'UK Chief Medical Officers’ Alcohol Guidelines Review'
At the request of the UK Chief Medical Officers (CMOs), a group of experts were asked to evaluate evidence about the levels and types of harm to health that alcohol can cause.
The new guidelines made significant changes to the existing guidelines which were first published in 1995. The UK CMOs considered evidence from the expert group and agreed three new guidelines on:
- regular (weekly) drinking
- single episodes of drinking
- pregnancy and drinking.
The new guideline for regular drinking for both men and women suggested that:
'You are safest not to drink regularly more than 14 units per week, to keep health risks from drinking alcohol to a low level. If you do drink as much as 14 units per week, it is best to spread this over 3 days or more.'
The previous guidelines were 21 units for men and 14 units for women per week. An additional recommendation was to spread drinking over a few days rather than save up units for a single drinking session.
Single episodes of drinking
The new guideline on single episodes of drinking suggested:
- limiting the total amount of alcohol drunk on any occasion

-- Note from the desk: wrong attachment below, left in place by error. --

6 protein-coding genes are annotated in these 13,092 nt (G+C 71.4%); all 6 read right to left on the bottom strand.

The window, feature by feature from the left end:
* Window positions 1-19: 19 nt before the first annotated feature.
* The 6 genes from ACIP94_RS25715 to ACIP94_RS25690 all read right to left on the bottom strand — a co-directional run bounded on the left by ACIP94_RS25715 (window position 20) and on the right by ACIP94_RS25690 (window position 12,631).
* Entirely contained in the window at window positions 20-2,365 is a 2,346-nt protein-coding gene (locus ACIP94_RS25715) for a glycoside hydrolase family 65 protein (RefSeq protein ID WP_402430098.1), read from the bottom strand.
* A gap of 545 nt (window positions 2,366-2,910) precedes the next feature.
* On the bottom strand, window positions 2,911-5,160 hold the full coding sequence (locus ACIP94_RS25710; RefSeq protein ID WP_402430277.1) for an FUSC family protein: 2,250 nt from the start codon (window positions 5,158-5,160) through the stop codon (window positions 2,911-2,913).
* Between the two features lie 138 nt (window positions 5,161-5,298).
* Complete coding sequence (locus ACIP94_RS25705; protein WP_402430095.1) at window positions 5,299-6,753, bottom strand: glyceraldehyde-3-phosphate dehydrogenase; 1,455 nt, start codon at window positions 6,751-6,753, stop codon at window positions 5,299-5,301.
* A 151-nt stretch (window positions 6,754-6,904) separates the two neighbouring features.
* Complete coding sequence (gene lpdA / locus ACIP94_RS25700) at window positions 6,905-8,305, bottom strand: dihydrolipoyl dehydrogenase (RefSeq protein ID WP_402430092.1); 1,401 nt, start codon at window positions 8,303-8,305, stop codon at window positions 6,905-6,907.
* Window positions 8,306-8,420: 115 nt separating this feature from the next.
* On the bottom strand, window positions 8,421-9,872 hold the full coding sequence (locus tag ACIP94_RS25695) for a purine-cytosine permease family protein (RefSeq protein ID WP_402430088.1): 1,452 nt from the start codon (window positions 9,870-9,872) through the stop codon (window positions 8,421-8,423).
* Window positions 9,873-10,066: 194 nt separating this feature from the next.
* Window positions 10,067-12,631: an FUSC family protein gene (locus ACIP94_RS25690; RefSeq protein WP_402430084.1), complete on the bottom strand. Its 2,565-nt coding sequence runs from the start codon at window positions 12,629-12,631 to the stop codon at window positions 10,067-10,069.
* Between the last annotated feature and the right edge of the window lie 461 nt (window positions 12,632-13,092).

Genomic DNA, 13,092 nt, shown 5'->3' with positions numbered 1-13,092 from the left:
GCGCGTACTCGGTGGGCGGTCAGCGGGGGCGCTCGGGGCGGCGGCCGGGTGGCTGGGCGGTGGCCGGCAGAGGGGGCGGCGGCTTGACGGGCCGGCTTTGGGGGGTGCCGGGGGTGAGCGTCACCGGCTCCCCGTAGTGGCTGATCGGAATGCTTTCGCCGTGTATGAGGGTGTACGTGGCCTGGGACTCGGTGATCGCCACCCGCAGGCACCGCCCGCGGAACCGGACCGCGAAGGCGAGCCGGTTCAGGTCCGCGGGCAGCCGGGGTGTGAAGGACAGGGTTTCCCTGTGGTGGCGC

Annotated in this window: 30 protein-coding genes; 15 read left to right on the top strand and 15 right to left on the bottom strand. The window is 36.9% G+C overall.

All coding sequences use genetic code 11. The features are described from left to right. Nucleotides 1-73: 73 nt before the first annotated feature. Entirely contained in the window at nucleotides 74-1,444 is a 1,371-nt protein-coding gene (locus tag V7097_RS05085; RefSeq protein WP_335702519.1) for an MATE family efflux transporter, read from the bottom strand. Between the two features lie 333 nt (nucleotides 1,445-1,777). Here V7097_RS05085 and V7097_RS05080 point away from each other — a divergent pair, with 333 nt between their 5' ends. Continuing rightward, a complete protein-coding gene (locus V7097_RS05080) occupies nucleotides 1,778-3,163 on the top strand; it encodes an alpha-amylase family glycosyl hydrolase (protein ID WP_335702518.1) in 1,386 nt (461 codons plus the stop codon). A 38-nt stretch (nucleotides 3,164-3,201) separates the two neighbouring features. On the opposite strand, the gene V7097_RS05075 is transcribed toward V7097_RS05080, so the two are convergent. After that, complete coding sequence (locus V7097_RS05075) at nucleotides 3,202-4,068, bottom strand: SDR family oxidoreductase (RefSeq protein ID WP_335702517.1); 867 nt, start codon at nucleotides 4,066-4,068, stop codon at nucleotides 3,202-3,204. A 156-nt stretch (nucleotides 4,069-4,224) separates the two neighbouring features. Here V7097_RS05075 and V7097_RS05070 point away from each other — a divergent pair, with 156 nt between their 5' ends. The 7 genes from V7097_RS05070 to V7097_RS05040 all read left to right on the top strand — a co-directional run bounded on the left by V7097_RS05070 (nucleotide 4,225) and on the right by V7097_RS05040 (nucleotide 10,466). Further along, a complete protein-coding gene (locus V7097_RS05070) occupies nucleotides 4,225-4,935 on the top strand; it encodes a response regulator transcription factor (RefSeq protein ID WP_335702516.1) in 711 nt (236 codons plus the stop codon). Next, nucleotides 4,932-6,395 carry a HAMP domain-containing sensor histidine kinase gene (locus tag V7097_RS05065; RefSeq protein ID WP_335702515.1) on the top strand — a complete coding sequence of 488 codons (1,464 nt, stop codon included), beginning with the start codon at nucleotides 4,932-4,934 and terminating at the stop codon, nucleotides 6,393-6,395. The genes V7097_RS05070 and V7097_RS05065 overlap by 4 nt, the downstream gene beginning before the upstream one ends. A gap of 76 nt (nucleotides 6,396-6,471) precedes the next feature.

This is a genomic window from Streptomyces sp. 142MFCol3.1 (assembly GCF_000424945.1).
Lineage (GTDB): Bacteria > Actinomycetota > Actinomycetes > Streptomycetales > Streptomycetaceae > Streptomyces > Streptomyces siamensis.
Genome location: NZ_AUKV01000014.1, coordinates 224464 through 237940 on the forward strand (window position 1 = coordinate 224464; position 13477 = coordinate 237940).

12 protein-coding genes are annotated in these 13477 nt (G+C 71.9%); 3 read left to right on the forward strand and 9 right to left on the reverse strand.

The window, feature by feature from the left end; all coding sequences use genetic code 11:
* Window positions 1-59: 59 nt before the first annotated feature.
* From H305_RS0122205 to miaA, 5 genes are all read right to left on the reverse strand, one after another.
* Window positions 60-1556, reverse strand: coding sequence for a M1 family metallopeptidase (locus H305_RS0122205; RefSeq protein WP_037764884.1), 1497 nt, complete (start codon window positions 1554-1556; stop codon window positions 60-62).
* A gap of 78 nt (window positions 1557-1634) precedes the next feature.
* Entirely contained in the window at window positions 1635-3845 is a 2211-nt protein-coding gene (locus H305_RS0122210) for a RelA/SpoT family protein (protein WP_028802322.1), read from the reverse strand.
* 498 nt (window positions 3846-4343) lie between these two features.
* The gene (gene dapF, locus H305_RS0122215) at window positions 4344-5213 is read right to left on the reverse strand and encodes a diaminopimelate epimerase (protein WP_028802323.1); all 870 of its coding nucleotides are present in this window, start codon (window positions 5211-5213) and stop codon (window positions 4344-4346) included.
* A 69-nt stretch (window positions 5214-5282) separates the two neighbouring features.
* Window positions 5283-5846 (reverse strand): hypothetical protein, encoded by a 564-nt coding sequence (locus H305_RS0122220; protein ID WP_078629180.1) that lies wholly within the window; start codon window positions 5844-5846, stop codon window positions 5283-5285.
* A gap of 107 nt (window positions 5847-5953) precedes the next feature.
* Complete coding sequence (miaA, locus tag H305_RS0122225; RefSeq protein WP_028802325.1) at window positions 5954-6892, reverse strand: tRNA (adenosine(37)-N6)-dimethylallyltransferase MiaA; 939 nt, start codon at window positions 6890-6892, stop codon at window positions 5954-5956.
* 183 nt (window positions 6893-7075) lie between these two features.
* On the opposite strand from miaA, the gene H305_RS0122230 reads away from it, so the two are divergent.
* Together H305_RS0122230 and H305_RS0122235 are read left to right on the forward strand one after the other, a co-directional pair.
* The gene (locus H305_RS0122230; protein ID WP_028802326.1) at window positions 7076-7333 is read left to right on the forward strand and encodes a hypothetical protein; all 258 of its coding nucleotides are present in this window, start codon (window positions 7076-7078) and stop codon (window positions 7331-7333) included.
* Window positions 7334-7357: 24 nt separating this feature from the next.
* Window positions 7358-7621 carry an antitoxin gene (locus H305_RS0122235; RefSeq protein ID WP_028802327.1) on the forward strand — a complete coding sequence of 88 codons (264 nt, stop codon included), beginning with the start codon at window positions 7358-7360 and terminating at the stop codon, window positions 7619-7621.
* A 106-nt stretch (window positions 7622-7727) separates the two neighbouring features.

- drinking more slowly, drinking with food, and alternating alcoholic drinks with water
- avoiding risky places and activities.
Pregnancy and drinking
The guideline for alcohol consumption during pregnancy also changed. Previously, pregnant women were advised to limit themselves to no more than one to two units of alcohol, once or twice a week. The new guidelines suggested that 'if you are pregnant or planning a pregnancy, the safest approach is not to drink alcohol at all, to keep risks to your baby to a minimum.'
The guidelines were generally well received, but the British Liver Trust stated that poor public understanding about the number of units of alcohol in different beverages meant that some aspects of the guidelines were unclear.
Department of Health.
UK Chief Medical Officers' Alcohol Guidelines Review; Summary of the proposed new guidelines.
Department of Health; 2016.
Department of Health and Social Care.
New alcohol guidelines show increased risk of cancer.
Department of Health and Social Care; 2016.
British Liver Trust.
Chief Medical Officer Issues New Alcohol Guidelines.
British Liver Trust: 2016.